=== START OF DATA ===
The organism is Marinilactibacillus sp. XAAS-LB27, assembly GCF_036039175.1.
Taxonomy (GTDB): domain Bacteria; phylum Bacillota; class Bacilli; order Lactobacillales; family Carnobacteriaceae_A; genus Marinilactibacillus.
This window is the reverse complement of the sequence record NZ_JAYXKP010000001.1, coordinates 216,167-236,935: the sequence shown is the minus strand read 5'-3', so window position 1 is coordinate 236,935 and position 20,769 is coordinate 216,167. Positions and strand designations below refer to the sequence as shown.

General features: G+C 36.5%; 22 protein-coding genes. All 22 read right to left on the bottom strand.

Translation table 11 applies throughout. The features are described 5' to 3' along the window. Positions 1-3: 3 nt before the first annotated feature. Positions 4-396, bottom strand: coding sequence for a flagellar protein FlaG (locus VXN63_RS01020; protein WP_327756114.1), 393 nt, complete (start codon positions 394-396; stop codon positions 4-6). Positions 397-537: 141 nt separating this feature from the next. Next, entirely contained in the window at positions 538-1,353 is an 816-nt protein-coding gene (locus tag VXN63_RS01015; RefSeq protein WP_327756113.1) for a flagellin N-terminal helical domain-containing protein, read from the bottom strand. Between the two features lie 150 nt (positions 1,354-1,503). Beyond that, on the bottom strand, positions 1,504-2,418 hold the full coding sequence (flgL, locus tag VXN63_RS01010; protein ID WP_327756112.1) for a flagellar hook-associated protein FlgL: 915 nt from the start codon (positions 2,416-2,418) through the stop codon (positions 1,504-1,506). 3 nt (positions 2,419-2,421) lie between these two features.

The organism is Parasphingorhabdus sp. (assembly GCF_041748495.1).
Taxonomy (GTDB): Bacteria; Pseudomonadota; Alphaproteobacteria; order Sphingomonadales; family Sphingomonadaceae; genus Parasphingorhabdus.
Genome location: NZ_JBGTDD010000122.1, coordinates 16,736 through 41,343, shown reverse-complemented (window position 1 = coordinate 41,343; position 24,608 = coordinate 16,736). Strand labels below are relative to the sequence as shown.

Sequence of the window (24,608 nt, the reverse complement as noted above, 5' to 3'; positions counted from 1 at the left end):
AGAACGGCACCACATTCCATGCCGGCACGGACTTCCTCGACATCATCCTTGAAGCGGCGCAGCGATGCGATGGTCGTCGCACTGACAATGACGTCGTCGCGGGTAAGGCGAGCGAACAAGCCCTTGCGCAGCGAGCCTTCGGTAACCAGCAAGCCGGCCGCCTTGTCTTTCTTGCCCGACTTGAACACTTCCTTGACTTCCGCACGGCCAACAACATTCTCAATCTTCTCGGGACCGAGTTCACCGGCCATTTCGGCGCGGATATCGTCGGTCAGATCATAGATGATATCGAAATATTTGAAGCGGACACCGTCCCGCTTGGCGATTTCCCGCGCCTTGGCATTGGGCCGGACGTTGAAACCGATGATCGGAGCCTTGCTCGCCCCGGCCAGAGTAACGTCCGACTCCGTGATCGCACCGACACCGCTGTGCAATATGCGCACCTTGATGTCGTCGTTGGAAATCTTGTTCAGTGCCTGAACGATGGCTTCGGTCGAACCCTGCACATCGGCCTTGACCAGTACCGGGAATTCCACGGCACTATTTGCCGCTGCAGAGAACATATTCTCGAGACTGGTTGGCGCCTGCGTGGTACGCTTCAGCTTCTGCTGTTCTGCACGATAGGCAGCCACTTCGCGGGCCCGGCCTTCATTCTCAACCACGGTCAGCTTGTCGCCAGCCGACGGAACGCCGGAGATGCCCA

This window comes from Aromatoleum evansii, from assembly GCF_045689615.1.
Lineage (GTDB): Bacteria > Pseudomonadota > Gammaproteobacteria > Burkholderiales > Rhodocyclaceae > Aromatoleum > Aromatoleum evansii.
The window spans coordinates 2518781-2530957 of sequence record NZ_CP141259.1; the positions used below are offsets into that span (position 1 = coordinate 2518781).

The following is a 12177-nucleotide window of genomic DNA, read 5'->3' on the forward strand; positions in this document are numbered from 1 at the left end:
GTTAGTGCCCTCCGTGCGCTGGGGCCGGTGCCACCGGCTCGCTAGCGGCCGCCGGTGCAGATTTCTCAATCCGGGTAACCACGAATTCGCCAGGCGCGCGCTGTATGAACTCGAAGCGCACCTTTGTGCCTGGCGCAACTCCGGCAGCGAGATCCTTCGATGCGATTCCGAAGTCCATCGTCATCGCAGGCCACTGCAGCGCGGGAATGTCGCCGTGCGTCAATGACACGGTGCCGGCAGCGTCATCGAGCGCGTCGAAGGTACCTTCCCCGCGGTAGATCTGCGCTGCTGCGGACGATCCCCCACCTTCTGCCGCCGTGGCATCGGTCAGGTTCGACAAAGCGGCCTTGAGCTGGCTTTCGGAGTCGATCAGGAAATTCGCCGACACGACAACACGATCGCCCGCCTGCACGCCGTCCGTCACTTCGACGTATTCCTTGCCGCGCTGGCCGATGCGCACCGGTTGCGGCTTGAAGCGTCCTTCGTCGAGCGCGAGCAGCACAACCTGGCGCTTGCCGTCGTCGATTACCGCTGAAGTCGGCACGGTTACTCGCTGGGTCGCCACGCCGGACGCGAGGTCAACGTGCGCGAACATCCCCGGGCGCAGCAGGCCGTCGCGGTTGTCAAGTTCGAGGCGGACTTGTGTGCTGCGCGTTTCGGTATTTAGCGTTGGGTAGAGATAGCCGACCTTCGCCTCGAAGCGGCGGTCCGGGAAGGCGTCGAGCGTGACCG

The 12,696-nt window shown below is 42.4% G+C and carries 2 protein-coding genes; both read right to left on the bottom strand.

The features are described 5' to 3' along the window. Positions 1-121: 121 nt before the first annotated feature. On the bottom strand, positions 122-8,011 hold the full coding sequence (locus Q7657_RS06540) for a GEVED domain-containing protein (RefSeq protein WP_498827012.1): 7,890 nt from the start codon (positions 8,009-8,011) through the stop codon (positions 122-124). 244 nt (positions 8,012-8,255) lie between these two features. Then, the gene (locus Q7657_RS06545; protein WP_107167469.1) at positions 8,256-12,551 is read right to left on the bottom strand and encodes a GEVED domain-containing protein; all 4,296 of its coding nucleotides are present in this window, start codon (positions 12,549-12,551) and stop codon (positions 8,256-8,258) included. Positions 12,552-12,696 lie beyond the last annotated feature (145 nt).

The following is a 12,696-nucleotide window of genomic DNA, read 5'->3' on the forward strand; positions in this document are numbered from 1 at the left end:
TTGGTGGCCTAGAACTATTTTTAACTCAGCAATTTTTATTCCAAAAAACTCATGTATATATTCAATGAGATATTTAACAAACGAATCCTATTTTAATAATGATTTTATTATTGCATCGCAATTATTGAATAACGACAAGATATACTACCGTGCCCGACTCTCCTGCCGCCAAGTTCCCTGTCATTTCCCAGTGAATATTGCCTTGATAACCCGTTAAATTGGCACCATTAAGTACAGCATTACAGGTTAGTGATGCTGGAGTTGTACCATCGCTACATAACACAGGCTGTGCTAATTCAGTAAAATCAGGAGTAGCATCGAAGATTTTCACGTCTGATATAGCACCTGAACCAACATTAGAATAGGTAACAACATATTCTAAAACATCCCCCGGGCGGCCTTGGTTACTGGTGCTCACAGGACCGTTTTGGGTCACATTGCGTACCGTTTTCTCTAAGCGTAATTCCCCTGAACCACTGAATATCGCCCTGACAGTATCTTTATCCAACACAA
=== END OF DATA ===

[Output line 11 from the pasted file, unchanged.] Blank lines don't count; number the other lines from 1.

This window comes from Aromatoleum evansii, from assembly GCF_045689615.1.